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Neeraj claims historic javelin throw gold at CWG

Press Trust of India  |  Gold Coast 

today became the first Indian thrower to claim a gold medal at the Commonwealth Games, pulling off a season's best effort of 86.47m in the final here.

The 20-year-old former junior world champion had made the final after achieving the qualifying mark in his very first throw yesterday and today again, he was leaps ahead of the field with his very first throw.

"It is a very important medal for me, I wanted to touch my personal best but I missed it by a centimetre. In my desperation for that, I tried so hard that I tumbled over in my last two attempts. But I am very happy and I have lot of competitions this year to achieve the personal best," Neeraj said after his triumph.

Neeraj was the favourite for gold here after his 85.94m throw during the Federation Cup National Championships last month and he achieved India's first gold in in this edition of

The CWG field had been depleted after and world silver-medallist of failed to qualify for final round, while 2012 Olympic champion and Rio Games bronze-winner Keshorn Walcott opted out of

Neeraj thus became only the second thrower to claim a CWG medal -- the first being Kashinath Naik, who fetched a bronze in the 2010 Delhi Games.

"The competition was very good here, the world champion was here but he could not qualify. It was still quite tough but I was very sure of myself," Neeraj said.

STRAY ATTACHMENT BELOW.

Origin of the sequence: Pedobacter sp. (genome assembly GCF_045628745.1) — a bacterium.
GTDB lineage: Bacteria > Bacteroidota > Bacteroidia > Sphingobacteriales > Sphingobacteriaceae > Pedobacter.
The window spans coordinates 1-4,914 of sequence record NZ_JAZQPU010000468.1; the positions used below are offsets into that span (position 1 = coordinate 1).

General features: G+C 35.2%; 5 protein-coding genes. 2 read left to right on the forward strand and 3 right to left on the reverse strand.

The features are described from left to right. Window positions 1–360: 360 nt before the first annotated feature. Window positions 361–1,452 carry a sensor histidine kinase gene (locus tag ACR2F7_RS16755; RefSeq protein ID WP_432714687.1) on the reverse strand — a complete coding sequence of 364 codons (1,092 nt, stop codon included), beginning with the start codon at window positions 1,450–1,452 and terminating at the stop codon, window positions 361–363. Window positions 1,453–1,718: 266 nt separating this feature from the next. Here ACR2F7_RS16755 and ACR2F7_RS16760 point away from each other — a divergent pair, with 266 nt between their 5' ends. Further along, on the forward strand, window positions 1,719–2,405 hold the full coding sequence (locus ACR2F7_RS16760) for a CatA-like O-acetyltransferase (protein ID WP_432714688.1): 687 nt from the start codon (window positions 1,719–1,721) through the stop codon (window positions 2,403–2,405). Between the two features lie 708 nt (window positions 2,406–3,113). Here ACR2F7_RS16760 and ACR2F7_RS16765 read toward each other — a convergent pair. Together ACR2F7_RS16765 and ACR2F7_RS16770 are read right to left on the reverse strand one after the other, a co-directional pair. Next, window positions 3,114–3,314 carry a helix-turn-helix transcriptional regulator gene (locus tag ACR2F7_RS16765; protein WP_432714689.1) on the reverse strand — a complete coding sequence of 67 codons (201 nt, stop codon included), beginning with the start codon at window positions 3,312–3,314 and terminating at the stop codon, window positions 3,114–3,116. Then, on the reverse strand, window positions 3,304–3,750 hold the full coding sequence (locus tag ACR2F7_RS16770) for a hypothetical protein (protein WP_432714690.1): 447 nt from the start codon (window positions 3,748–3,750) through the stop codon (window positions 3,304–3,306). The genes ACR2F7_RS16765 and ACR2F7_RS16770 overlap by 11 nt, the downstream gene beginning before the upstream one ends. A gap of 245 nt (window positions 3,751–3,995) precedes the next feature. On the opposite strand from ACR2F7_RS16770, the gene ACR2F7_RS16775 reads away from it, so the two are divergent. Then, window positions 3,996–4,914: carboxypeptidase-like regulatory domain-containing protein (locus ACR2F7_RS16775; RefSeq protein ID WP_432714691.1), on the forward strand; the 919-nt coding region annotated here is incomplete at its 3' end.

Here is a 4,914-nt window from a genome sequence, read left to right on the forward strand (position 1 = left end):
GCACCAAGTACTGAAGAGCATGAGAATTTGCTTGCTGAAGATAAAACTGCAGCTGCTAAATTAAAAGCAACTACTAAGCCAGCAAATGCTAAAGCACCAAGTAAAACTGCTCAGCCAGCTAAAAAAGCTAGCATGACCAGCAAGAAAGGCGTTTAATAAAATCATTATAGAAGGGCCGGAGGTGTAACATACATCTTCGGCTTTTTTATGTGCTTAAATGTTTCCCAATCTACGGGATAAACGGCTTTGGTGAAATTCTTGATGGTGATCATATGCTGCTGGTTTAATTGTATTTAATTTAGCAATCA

Overall, Neeraj's medal is only the fifth track-and-field gold for in the quadrennial event -- the other four being (1958), thrower (2010), the women's 4x400m relay quartet of Manjeet Kaur, Sini Jose, Ashwini Akkunji and Mandeep Kaur(2010) and shot-putter (2014).

Neeraj, a gold-medallist at the Asian Championships, simply destroyed the competition with his very first attempt today which was 85.50m.

None in the field could surpass that till the very end and it was left to Neeraj to up the ante, which he did with a season's best 86.47m in his fourth attempt. He consistently crossed the 82m mark in the final, fouling two attempts in all.

"It makes a lot of difference when you manage to get a first throw like that. It builds pressure on others. As for me, I was not under any pressure or nerves, I was well-prepared," he said.

The fun-loving youngster laughed when asked how he would celebrate the momentous occasion but did speak about the importance of letting one's hair down once in a while to escape stress.

"One shouldn't be too serious in life, it's good to be disciplined but you should not overdo A bit of enjoyment always works. One should have faith that their training is good enough. It's not healthy to just lock yourself in a room before a big competition," he advised.

(This story has not been edited by Business Standard staff and is auto-generated from a syndicated feed.)

First Published: Sat, April 14 2018. 12:20 IST